Could we see a worldwide property market sell-off?

Could we see a worldwide property market sell-off?

Could we see a worldwide property market sell-off?

While the worldwide property market has in general performed admirably over the last couple of years there are concerns that problems in the commodities market and the outlook for the worldwide economy could impact worldwide property prices. Over the last few weeks we have seen the price of oil half, we have seen an array of commodities come under serious selling pressure and stock markets have reacted negatively to these moves. So, could property be the next big sell-off?

Everything is relative

Even though it would be foolish to suggest that the valuation premiums on property around the world are in any way similar, with local markets impacted by local situations, everything is relative. The main barometer of measuring asset values against each other is the worldwide economy which is coming under serious pressure amid a glut of oil and major problems in the commodities market. To make matters worse this has now translated across an array of worldwide stock markets with investors concerned about the short to medium-term outlook.

What does this mean for the property market?

In times of trouble people tend to go for commodities such as gold but there has been a shift in investment strategies over the last few years. While gold is still relatively popular in times of trouble, seen as a safe haven, it is not as popular today as it has been in times gone by. Some would argue the property has become a safe haven investment for some investors this is not necessarily the case.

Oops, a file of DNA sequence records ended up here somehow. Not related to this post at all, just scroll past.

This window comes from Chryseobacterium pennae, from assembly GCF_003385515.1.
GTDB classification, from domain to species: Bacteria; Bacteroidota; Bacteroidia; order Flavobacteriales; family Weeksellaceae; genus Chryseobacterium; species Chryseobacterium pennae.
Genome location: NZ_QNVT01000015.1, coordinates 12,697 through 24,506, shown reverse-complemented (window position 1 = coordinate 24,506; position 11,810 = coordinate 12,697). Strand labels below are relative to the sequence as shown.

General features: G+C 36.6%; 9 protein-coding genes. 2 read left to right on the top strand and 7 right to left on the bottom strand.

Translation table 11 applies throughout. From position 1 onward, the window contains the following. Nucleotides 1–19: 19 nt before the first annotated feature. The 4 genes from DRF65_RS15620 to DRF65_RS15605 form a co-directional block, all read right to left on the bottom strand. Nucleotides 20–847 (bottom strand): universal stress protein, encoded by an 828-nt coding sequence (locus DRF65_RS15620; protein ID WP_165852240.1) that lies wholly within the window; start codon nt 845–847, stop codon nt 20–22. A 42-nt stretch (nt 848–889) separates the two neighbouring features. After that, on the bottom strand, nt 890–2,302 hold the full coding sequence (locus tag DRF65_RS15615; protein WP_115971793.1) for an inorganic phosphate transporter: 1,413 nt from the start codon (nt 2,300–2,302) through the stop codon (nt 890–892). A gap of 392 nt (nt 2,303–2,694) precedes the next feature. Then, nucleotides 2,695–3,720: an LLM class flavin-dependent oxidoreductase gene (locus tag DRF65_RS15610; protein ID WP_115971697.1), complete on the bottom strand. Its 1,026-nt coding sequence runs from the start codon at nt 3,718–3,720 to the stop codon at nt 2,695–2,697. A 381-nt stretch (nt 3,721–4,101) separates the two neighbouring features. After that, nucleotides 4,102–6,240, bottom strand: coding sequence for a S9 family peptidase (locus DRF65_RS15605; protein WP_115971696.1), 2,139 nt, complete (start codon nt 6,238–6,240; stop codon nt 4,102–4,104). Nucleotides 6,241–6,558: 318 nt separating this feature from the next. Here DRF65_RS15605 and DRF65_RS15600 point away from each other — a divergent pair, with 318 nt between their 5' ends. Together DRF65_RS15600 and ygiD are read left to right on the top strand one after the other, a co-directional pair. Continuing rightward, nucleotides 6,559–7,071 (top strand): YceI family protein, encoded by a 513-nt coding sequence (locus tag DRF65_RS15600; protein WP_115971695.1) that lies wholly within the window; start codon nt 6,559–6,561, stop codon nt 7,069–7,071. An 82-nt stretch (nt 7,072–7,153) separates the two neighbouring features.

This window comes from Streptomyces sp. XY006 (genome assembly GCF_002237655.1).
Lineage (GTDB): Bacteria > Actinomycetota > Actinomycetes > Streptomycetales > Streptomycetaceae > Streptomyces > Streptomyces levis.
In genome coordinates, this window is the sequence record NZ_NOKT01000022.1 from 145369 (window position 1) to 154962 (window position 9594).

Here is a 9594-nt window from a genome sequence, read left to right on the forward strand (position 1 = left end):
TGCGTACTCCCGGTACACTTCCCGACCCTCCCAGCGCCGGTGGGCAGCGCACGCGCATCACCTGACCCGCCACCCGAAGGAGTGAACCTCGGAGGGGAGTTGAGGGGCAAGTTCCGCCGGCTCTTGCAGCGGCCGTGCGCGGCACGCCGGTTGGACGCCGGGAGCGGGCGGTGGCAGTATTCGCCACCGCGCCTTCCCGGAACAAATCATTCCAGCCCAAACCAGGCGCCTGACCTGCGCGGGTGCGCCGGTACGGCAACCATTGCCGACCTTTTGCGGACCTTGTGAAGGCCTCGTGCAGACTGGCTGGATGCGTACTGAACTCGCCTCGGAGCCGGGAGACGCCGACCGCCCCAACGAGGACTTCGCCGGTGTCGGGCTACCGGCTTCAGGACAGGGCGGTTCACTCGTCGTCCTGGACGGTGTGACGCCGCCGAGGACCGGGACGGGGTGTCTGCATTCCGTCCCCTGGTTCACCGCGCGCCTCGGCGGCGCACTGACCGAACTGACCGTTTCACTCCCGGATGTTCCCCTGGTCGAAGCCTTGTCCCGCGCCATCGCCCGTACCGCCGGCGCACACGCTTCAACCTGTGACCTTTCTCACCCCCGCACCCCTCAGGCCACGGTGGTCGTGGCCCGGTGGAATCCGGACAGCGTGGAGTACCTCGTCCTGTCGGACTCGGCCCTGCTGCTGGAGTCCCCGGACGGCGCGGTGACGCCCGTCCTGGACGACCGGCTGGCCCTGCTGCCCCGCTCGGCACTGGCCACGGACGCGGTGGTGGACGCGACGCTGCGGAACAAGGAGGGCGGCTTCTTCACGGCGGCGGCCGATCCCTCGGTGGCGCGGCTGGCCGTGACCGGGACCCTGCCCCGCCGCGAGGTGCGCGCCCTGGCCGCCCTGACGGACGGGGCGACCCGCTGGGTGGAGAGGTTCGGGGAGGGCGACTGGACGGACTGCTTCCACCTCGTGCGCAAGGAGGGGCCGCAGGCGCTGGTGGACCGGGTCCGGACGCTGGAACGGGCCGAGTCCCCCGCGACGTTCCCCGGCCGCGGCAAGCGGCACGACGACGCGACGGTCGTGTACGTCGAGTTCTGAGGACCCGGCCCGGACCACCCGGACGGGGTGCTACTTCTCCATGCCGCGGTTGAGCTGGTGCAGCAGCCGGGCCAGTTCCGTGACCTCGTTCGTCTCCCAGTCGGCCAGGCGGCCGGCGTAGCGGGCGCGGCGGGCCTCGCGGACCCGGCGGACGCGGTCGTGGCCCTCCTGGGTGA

Quote from “Is it time to take a contrarian approach to real estate investment?”

It is also worth remembering that there are a number of “frothy” property markets around the world which have risen significantly over the last couple of years. These are perhaps the main markets susceptible to ongoing concerns about the worldwide economy with more wealthy investors perhaps looking to take profits and repatriate funds where relevant. So not only do we have the “relative valuation” argument but we also have a situation where some investors may look to take profits if the outlook for the worldwide economy does not improve in the short term.

Looking back at the Dubai property market

Those who do not believe that investors will take profits on” attractive investments” in times of trouble only need to look at the Dubai property market of 2008. Just prior to the U.S. led crash in the worldwide economy we saw some investment experts suggesting Dubai was something of a safe haven and unlikely to fall as much as the general markets. However, not only did we see the downgrading of the valuation premium, compared to the rest of the world, but we also saw investors banking profits, running for the hills and repatriating their funds.


One of the more popular sayings in the investment arena is to run your winners and cut your losers but sometimes it is best to cut your winners if the economic climate is uncertain. It will be interesting to see how the worldwide economy performs in the short to medium term and indeed whether concerns within the commodities market continue. The fact is that no investment market around the world can fight against the tide forever and a day and if the worldwide economy struggles then this will cause ripples across each and every investment market.

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